Advice from Writers at the Glendale Chocolate Affair

Last weekend was the annual Chocolate Affair in Glendale, Arizona. As part of the celebration, romance writers sign books and give classes about various aspects of the craft and business of writing.

I attend the writer's classes whenever I can, and this year I've compiled my favorite tips from the various sessions I attended.

From Mona Hodgson:

Use description only when it serves a purpose in the story. It must advance the plot or make the characters and scene more vivid. If it's distracting from the character and what he or she is doing, cut it.     



Be a literal storyteller. Tell people about your novels. When you're telling them the story you're currently working on, watch to see if their eyes light up. If they don't, you might need to change something. If they ask questions, pay attention.


If you're writing a crime/police drama, don't be afraid to call your local police station, explain that you're a writer, and ask if there's someone you can talk to. More than likely, you'll find someone happy to tell you about themselves and their job. Don't think you aren't important enough to make the first call.


Don't write linking scenes just to write them. If you do, they'll be boring. Skip all the boring scenes.









Melinda Brasher's next book comes out soon!  Cruising Alaska on a Budget is a guide for people who think cruising is only for the rich and famous, for those who dream of experiencing the majesty of Alaska for the first time, and for confirmed Alaska lovers who want to save money on their next trip.  If this is you, sign up for the mailing list here.  Visit Melinda online at http://www.melindabrasher.com.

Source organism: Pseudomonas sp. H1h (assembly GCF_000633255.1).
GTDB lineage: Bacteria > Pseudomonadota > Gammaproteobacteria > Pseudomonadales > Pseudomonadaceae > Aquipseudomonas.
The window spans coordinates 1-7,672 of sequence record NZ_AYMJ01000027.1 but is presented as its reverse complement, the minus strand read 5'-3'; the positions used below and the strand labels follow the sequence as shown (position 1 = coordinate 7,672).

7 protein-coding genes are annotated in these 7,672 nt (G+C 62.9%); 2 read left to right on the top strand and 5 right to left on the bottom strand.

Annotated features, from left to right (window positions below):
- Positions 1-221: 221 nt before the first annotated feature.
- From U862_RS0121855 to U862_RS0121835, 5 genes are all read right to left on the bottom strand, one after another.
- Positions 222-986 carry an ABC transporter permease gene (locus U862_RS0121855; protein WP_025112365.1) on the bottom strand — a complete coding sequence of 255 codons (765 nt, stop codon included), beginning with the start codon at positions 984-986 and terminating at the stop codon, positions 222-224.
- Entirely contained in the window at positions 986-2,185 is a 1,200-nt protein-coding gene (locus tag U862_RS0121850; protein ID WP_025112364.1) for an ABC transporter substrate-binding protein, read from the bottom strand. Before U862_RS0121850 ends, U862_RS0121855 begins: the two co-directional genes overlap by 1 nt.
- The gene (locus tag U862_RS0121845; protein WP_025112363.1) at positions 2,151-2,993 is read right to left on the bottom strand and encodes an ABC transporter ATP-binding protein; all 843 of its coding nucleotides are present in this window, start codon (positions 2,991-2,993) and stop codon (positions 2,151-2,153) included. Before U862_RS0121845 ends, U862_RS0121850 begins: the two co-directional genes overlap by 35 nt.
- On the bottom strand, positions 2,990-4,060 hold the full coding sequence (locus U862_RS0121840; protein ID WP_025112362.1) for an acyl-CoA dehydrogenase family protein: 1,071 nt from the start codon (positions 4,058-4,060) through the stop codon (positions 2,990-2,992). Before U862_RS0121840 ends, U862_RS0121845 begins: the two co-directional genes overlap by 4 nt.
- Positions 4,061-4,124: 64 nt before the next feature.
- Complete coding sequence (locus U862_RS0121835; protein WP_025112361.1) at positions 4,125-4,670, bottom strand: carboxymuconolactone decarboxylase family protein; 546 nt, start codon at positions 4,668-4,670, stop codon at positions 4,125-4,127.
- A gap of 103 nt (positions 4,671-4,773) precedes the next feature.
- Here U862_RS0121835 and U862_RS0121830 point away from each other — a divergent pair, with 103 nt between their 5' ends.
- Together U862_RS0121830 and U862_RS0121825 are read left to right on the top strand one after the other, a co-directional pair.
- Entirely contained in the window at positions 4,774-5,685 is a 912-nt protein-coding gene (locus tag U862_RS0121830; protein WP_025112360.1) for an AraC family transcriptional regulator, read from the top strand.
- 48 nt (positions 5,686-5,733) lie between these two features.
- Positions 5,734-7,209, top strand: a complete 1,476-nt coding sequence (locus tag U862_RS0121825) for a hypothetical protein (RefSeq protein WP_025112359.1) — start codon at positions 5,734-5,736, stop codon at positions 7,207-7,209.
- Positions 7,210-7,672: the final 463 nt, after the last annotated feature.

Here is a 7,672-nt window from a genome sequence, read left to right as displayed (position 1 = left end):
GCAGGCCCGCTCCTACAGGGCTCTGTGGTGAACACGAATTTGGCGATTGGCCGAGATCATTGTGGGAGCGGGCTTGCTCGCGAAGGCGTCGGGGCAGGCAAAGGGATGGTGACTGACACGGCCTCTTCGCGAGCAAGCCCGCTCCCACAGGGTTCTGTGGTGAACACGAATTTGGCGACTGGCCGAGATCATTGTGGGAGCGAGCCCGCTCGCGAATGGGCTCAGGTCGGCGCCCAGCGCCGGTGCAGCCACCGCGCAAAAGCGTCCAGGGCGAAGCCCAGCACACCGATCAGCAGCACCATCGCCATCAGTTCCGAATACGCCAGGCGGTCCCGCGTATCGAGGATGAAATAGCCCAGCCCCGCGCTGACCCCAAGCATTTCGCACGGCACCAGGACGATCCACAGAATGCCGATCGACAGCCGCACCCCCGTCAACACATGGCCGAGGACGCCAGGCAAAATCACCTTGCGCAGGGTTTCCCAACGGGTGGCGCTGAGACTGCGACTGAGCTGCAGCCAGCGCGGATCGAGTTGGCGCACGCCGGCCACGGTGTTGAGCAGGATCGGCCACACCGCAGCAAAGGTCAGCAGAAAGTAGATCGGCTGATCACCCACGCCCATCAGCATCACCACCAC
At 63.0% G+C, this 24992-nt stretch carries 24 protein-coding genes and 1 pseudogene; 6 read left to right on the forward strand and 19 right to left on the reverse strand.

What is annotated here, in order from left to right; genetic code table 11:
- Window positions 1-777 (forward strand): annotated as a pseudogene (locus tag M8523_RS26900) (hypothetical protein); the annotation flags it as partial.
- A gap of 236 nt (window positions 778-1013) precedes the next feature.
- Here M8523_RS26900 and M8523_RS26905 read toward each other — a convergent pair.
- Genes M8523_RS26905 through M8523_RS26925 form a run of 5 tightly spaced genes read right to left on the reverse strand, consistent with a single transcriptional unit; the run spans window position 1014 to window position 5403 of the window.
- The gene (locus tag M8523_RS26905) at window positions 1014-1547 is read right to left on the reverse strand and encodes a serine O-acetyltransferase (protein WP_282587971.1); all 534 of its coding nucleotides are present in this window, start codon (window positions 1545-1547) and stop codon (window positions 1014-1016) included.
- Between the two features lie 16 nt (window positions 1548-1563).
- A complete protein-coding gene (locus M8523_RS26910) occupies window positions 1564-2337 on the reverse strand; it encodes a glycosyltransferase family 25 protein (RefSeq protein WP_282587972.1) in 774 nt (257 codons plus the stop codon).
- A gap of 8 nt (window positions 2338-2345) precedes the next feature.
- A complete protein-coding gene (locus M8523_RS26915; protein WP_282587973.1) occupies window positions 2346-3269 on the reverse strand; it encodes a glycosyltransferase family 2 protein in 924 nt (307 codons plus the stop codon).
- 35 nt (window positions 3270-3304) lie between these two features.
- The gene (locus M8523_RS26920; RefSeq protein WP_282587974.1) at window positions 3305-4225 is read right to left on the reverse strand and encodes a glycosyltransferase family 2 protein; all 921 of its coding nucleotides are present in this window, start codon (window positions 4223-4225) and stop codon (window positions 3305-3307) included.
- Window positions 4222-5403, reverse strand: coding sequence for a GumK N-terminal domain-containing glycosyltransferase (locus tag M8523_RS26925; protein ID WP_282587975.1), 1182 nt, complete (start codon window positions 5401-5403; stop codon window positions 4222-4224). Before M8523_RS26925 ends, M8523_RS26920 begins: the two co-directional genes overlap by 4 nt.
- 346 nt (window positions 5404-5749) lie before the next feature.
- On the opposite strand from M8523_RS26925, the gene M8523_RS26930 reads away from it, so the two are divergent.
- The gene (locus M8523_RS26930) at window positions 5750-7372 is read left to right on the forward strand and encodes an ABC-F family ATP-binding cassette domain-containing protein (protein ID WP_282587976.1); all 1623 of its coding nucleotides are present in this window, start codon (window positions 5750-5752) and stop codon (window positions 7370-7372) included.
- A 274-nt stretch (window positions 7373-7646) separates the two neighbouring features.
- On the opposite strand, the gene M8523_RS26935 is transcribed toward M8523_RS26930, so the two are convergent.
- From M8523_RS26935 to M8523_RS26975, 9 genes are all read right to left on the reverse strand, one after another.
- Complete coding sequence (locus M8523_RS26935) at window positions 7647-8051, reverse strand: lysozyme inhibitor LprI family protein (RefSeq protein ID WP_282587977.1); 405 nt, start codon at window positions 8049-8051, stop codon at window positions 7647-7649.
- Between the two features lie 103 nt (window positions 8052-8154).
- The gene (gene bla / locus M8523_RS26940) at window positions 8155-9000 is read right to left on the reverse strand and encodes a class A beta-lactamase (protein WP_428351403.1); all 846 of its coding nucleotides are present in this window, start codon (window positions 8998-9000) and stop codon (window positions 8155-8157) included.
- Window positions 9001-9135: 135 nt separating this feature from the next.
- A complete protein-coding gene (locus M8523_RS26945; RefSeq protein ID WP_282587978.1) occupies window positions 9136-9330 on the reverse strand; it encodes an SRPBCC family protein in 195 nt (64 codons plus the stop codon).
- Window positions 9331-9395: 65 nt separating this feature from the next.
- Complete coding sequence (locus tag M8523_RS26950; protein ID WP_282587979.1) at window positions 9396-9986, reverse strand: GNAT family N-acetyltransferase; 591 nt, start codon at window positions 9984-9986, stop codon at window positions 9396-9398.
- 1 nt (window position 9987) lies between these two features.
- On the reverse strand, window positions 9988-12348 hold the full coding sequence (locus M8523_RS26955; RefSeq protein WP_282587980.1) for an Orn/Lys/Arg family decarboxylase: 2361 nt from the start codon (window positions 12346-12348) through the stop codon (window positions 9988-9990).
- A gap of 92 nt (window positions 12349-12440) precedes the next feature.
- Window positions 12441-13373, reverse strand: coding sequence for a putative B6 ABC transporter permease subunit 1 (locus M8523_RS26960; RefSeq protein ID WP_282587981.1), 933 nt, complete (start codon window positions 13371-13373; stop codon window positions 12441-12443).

8 comments:

  1. Melinda,
    Thanks so much for mentioning me. I've been writing for more than two decades and still attend writing workshops, too :)

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    1. Thanks for stopping by! I really enjoyed your class.

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  2. I haven't ever seen a blog post quite like this. Wisdom from so many sources. Love it!

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  3. Melinda, great writing tips from different authors. Thanks so much for sharing.

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  4. Thanks. It was hard picking just one nugget of advice, but I like the variety.

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  5. Thanks for mentioning me, Melinda. I would add that these boring scenes can be easily replaced by a sentence or a paragraph of transition. Wishing you the best with your writing.

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  6. Great post, Melinda! The advice is sweet.

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